Image source: Neom.com
For decades, Saudi Arabia’s economy heavily relied on its oil export industry. With the global economy pivoting toward renewable energy, the Kingdom’s development of a new mega-city, The Line, foreshadows the nation’s bold endeavor for economic diversification.
By Shuhe Ma
The Line Overview
On July 25, 2022, Mohammed Bin Salman, the Prince of Saudi Arabia, announced to the world the principal designs and visions behind his revolutionary megacity: The Line. Slicing through the Arabian desert and the Hijaz mountain range, two megalithic mirror facades towering 500 meters will stretch 170 km from the Red Sea to Tabuk Province. Shielded from the element, the two facades will enclose 200 meters wide of modular urban spaces built with minimal infrastructural footprint. Prince Mohammed’s megacity is the first phase of Project NEOM. This $500 billion flagship real estate project underpins the Kingdom’s VISION 2030 to transform the nation’s urban infrastructure and diversify its oil-based economy. At the Project NEOM conference for The Line, Prince Mohammed advocated for its vertically layered communities as a radical urban development concept, denouncing the traditional flat, horizontal cities as they remain prone to logistical bottlenecks, urban sprawl and environmental damage. The Line, he stressed, will serve as a model for nature preservation, sustainability and enhanced human livability. With the excavation of its structural foundations initiated in August, the project now presents itself as a great architectural and economical prospect for the future of Saudi Arabia, and possibly, the future world.
Over the past few decades, Saudi Arabia held a competitive advantage in the international petroleum trade. The kingdom, along with 13 other oil-exporting nations, constitute the Organization of Petroleum Exporting Countries. Established in 1960, OPEC members dictate around 40% of oil exports and account for 80% of world oil reserves. Due to the inelastic demand characteristic of natural resources such as oil, consumer preferences and demand shifts lead to greater fluctuation in oil export price and revenue. To retain market share and cushion against such price fluctuation, OPEC legislated a quota-sharing system in 1983 that caps members’ oil production, sustaining an artificial upward pressure on world oil prices. Unintentionally, the quota system incentives members to cheat above the registered quantities for profit maximization, essentially negating OPEC’s command of the world oil price. Such cheating incidents heightened geopolitical aggression between member states, leading up to the Iraq invasion of Kuwait in 1990 due to their excess oil production and illicit oil trafficking from the Al-Rumaylah oil field in Iraq. Evidently, OPEC’s role in stabilizing oil prices regressed in the later century as a result of the hostile geopolitics among member states.
Source: Science Direct (History of OPEC)
Additionally, international investments in renewable energy soared in the early 21st century. In 2020, the pace of renewable energy investment grew to 12% from 2% during the years after the 2015 Paris Agreement. This expansive growth, combined with the completion of the North Sea oil pipeline that decreased Europe’s reliance on Middle East oil, has substantially weakened OPEC’s dominance of the world’s oil markets. As the largest OPEC exporter of petroleum, the precedent development of the international oil market posed a threat to Saudi Arabia’s oil export economy, incentivizing the Kingdom to devise new economic diversifications in emerging markets such as real estate and tourism.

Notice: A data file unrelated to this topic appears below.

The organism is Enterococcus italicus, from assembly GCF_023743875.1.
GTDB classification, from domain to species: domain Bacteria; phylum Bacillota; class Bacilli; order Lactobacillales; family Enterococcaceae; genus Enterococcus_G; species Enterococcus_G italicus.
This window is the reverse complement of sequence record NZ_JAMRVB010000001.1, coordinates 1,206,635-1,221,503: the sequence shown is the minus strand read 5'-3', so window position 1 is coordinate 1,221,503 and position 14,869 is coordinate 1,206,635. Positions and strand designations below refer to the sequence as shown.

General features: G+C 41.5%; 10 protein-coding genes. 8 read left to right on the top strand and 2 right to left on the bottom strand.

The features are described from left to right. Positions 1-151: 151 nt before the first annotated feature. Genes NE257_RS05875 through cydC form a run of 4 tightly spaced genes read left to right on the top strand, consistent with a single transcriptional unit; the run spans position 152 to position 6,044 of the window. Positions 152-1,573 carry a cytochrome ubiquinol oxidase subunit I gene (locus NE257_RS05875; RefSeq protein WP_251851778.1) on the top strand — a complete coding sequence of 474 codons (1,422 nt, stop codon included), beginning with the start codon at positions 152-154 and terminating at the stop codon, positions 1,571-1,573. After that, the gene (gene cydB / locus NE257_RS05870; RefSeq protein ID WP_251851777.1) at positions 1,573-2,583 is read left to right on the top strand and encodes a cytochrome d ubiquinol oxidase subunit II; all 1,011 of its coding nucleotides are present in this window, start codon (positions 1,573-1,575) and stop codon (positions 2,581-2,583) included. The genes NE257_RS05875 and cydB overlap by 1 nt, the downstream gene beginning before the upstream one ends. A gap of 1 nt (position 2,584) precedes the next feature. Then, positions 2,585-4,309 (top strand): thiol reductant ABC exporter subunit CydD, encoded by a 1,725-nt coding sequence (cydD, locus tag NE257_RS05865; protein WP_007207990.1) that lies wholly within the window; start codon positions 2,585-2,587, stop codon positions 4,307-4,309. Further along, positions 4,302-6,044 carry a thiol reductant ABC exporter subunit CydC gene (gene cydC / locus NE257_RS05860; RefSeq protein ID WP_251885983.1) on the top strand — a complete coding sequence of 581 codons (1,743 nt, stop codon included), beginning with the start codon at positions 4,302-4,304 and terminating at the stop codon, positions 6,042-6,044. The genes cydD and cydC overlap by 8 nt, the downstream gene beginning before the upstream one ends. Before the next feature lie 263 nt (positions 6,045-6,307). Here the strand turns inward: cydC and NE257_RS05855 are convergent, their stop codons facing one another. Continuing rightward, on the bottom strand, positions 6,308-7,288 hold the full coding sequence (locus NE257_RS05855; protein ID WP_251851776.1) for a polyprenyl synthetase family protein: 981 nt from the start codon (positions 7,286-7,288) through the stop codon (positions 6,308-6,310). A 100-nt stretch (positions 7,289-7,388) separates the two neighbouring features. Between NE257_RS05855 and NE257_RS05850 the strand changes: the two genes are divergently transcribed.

Nevertheless, capitalizing on its oil reserves in the past few decades helped Saudi Arabia accumulate surplus oil revenue within its Public Investment Fund and therefore has since financed the modernization of the kingdom’s infrastructure. The PIF serves as the sovereign wealth fund of Saudi Arabia, a state-owned investment vehicle that pooled funds from its foreign reserve, bank reserves as well as private investments. In the 1980s, the kingdom’s urban developments coincided with the emergence of western postmodern architectural designs. Thus, the impetus for the Kingdom’s postmodern urban development arises from an imported western criticism of the austerity, formality, and tediously unvarying designs of modernism. In the pursuing decade, such idiosyncratic architectures dotted the nation’s urban landscape with examples such as the Saudi’s National Commercial Bank, completed in 1983. Thus, in defiance of traditional architectural norms, the Line by NEOM manifests itself as a continuity of the kingdom’s postmodern architectural doctrine, infused with a much greater experimentalism on structural and social functionality. The kingdom’s accession to the World Trade Organization in 2005 further reinforced its global position. With trade liberalization, the kingdom liberated foreign direct and indirect investments in alternative markets such as real estate. As such, The Line proliferates the nation’s postmodern architectural ideology as it materializes into the kingdom’s core economic diversification strategy. Educated under western postmodernism, new generations of western investors and developers attracted to the real estate project will fuel the expansion of the Kingdom’s “sunrise industry” in tourism.
Finances of The Line
The Line’s finances of $319 billion from its PIF were buttressed by strong economic indicators. The Kingdom is set to have the fastest-growing post-pandemic economy. This growth was underpinned by the substantial profit from inflated oil prices due to Russian oil sanctions as well as the Saudi central bank utilizing monetary tightening to neutralize the effect of the US Federal Reserve’s high interest rate on its foreign exchange rate.